Asia Pacific airport operators, working to decarbonize their operation, are turning to solar power as a solution.
Ken Conway, head of environment and sustainability of aviation consultancy Airbiz, says there is growing momentum towards onsite solar energy systems at airports as the whole aviation industry tries to reduce carbon emissions.
He says airports are focusing on sustainability by shifting away from dependence on fossil fuels and consuming less electricity.
“Around 200 airports globally have some form of renewable energy system in place currently, with solar being a prevalent and popular option,” adds Conway, who was speaking at a webinar sponsored by Chinese solar module manufacturer Trina Solar and organized by Smart Aviation Asia Pacific.
He says airports around the world, extending from the Arctic Circle to remote airports in the Pacific, are adopting solar.
“In terms of reducing carbon emissions, airports need to look into electricity as around 80% [of the airport’s CO2 emissions] are tied to purchases from the grid as well as aircraft operations,” Conway says, adding that he can see airports will transition from the grid to 100% renewable energy in future.
In his presentation, Conway also highlights some new ideas in development, involving solar technology, like solar runways and solar pavements. Although these are only at the concept stage, so far from reality.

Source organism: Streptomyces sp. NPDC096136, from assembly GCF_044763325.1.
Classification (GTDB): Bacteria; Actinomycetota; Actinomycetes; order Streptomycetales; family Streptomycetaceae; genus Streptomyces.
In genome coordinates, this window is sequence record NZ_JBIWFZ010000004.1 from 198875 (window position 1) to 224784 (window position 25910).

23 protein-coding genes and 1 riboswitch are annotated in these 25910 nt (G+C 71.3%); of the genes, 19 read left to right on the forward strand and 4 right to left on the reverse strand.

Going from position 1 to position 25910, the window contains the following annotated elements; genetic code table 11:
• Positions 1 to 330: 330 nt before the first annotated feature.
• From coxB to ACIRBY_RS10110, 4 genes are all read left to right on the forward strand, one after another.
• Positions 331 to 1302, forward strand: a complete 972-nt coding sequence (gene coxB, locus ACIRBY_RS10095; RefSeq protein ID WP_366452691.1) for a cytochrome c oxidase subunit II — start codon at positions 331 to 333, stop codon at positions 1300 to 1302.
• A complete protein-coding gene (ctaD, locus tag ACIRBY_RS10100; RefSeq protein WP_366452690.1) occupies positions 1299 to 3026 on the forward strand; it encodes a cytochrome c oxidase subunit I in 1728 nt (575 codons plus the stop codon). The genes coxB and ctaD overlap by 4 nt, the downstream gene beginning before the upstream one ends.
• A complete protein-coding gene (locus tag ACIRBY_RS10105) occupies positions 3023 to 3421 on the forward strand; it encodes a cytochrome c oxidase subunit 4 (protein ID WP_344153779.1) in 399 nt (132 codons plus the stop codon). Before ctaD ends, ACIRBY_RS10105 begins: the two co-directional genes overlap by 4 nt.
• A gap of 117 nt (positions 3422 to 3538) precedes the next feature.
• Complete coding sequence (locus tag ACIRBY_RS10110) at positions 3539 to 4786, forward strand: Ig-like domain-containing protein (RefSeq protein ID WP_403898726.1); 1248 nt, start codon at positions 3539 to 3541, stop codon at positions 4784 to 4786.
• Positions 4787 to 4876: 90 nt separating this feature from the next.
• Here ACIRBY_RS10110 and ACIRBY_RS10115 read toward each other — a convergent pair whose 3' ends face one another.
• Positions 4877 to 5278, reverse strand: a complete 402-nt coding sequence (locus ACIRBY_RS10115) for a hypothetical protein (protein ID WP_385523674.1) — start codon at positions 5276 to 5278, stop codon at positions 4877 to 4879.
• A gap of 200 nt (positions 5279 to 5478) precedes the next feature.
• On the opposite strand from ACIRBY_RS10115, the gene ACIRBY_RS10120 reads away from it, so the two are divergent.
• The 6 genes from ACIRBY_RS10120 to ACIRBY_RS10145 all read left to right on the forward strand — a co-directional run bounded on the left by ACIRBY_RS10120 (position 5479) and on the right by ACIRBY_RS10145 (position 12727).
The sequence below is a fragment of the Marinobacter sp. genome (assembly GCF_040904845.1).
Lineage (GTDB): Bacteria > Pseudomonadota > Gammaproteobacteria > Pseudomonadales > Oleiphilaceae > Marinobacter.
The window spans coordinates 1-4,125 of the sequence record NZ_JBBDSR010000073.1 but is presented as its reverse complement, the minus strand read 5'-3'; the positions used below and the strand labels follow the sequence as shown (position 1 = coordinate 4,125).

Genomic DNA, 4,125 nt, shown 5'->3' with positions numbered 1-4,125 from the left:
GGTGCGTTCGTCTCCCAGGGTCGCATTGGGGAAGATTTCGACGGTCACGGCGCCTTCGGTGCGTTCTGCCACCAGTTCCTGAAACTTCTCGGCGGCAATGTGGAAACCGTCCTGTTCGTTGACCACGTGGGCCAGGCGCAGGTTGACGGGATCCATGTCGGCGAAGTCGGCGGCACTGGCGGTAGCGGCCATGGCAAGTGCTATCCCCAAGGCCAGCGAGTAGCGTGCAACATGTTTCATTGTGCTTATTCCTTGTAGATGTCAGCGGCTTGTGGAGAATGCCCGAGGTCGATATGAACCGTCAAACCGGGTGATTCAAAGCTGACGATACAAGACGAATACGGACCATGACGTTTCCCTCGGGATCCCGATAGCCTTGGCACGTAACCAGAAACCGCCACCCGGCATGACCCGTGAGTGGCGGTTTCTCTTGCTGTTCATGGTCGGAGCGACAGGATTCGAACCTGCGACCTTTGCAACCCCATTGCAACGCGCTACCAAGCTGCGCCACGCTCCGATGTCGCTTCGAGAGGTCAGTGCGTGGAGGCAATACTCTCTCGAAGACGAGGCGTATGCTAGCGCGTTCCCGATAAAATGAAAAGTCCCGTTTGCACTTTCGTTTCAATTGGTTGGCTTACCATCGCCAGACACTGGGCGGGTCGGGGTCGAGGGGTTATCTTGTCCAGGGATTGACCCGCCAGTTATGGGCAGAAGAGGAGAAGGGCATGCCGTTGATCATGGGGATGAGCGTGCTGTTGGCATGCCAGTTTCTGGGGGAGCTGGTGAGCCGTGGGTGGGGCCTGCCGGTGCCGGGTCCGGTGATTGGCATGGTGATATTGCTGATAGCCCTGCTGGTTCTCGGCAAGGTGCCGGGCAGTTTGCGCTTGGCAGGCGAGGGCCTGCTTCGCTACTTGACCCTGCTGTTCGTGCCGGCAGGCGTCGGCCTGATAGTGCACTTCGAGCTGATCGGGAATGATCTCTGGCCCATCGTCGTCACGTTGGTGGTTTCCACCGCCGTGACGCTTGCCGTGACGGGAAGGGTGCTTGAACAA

However, he suggests solar could be installed on runway shoulders. Conway calculates that a 3,500m-long (11,483ft), 7.5m-wide runway would have 50,000m2 that could potentially be used for solar that would then power lighting systems or other airport operations.
He says airports with more than 20MW of solar onsite, integrated with battery storage systems, could deliver 30-35% of the airport’s electricity demand annually.
Speaking at the same event, Dhwaraknath Nagarajan, senior project manager electrical at Australia’s Brisbane Airport, says they have the largest airport solar system in the country. It is 6MW spread over five airport locations.
“With solar, we were able to defer capital expenditure on what we call the high voltage infrastructure that is required to run the airport electricity network. We were able to defer A$15 million (US$11 million) to A$20 million, because the peak load demand was managed by our solar system,” he says.
He says in future the airport may add more rooftop solar.
Ku Jun Heong, senior director of sales and marketing at Trina Solar Asia Pacific, says airports are the perfect location for solar electricity generating installations, due to the large flat surfaces on the ground and the rooftops of terminals, hangars and other buildings.
David Naismith, acting CEO and co-founder of Solgen Energy Group, an Australian construction and engineering company that specializes in large-scale solar projects, says: “An estimated 28% of energy in Australia came from renewables in 2021, of which solar accounts for 24% of all renewable energy generation,” he says.